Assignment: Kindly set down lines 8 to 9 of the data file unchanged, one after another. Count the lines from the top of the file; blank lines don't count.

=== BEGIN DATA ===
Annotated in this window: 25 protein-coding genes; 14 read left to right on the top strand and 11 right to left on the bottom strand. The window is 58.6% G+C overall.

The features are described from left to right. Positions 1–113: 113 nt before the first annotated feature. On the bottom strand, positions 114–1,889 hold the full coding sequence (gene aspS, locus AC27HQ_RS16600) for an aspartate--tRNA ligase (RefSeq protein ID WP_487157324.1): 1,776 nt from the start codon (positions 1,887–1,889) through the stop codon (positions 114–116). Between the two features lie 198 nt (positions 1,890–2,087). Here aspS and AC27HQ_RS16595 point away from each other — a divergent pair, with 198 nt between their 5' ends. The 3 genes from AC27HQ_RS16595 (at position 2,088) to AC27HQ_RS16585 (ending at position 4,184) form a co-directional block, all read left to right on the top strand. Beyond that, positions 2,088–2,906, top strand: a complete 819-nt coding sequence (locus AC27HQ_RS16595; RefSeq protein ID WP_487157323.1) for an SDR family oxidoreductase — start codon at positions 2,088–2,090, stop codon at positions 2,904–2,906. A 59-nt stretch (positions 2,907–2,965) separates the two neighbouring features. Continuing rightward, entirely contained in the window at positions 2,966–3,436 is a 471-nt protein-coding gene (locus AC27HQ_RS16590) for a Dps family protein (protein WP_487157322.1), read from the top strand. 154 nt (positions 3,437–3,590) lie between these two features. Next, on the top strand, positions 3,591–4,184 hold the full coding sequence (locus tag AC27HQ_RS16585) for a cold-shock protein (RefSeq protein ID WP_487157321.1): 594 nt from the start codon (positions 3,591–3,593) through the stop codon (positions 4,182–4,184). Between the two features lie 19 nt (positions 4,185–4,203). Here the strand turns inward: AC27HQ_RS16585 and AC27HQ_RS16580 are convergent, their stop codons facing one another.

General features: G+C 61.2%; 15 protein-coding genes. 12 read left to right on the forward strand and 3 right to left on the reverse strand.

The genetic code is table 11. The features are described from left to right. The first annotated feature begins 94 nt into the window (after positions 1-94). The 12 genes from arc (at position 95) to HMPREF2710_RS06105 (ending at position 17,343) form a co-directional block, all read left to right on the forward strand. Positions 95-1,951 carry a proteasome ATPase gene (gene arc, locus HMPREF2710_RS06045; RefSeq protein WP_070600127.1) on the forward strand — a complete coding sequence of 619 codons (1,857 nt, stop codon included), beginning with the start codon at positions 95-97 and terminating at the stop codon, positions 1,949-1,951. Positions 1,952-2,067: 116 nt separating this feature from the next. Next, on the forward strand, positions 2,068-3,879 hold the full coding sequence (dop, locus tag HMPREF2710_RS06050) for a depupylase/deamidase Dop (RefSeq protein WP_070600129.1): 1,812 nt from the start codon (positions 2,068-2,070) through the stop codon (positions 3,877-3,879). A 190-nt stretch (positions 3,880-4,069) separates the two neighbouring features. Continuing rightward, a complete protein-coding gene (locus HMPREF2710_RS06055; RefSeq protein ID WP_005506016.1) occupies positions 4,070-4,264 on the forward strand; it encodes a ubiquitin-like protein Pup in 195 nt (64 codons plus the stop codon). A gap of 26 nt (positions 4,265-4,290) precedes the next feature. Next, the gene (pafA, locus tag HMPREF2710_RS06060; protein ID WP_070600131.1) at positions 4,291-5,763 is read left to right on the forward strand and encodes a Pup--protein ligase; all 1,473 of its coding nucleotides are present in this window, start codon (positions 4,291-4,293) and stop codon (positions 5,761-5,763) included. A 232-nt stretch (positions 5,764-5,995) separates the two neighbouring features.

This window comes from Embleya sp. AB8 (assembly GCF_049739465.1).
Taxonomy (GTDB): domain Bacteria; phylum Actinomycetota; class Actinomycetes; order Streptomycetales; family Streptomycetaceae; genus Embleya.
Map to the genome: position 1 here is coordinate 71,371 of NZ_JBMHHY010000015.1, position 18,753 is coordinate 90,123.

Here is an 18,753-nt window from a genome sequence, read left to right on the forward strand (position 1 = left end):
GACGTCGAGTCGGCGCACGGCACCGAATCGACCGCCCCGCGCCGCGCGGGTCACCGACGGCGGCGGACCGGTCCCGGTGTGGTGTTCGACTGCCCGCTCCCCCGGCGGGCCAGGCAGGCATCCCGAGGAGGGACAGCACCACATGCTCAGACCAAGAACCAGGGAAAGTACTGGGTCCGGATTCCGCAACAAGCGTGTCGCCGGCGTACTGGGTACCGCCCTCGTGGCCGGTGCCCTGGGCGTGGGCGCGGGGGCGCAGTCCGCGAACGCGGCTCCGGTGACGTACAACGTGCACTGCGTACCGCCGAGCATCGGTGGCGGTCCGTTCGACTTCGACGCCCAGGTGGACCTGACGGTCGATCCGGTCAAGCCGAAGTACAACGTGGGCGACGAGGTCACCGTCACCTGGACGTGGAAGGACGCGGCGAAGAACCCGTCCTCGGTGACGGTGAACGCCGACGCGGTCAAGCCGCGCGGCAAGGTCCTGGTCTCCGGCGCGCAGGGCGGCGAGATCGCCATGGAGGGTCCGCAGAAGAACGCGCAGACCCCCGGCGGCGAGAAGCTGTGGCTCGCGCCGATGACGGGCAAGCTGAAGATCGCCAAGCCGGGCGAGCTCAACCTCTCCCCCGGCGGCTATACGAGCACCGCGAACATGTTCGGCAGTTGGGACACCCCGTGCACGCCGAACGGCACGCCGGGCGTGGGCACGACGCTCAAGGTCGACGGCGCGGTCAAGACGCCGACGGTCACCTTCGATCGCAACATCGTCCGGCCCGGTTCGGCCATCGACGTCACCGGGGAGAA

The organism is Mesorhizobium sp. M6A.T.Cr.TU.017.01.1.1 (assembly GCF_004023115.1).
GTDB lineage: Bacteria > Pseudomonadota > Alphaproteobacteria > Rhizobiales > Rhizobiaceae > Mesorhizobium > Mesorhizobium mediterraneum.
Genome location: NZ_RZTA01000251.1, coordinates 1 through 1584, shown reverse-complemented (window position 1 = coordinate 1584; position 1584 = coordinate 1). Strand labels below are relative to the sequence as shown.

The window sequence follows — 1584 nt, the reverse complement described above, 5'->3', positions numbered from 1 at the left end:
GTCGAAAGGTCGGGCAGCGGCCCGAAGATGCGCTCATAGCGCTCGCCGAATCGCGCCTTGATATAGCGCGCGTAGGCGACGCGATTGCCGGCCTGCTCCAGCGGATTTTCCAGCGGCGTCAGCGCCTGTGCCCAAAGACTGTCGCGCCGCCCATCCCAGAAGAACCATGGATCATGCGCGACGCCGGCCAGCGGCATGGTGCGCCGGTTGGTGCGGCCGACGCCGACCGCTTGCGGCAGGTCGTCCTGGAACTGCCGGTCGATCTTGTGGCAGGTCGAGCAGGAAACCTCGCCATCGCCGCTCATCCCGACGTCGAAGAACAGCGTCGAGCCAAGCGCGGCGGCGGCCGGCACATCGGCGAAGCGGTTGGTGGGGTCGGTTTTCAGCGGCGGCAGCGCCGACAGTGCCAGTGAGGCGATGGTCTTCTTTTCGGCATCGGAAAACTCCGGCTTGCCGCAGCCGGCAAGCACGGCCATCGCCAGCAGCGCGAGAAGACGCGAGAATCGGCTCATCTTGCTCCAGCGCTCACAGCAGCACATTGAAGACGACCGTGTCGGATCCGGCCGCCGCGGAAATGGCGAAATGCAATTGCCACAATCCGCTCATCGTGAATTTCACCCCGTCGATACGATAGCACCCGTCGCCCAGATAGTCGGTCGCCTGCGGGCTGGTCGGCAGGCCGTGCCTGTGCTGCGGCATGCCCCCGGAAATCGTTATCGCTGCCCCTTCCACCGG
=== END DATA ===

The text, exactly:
Here is an 18,753-nt window from a genome sequence, read left to right on the forward strand (position 1 = left end):
GACGTCGAGTCGGCGCACGGCACCGAATCGACCGCCCCGCGCCGCGCGGGTCACCGACGGCGGCGGACCGGTCCCGGTGTGGTGTTCGACTGCCCGCTCCCCCGGCGGGCCAGGCAGGCATCCCGAGGAGGGACAGCACCACATGCTCAGACCAAGAACCAGGGAAAGTACTGGGTCCGGATTCCGCAACAAGCGTGTCGCCGGCGTACTGGGTACCGCCCTCGTGGCCGGTGCCCTGGGCGTGGGCGCGGGGGCGCAGTCCGCGAACGCGGCTCCGGTGACGTACAACGTGCACTGCGTACCGCCGAGCATCGGTGGCGGTCCGTTCGACTTCGACGCCCAGGTGGACCTGACGGTCGATCCGGTCAAGCCGAAGTACAACGTGGGCGACGAGGTCACCGTCACCTGGACGTGGAAGGACGCGGCGAAGAACCCGTCCTCGGTGACGGTGAACGCCGACGCGGTCAAGCCGCGCGGCAAGGTCCTGGTCTCCGGCGCGCAGGGCGGCGAGATCGCCATGGAGGGTCCGCAGAAGAACGCGCAGACCCCCGGCGGCGAGAAGCTGTGGCTCGCGCCGATGACGGGCAAGCTGAAGATCGCCAAGCCGGGCGAGCTCAACCTCTCCCCCGGCGGCTATACGAGCACCGCGAACATGTTCGGCAGTTGGGACACCCCGTGCACGCCGAACGGCACGCCGGGCGTGGGCACGACGCTCAAGGTCGACGGCGCGGTCAAGACGCCGACGGTCACCTTCGATCGCAACATCGTCCGGCCCGGTTCGGCCATCGACGTCACCGGGGAGAA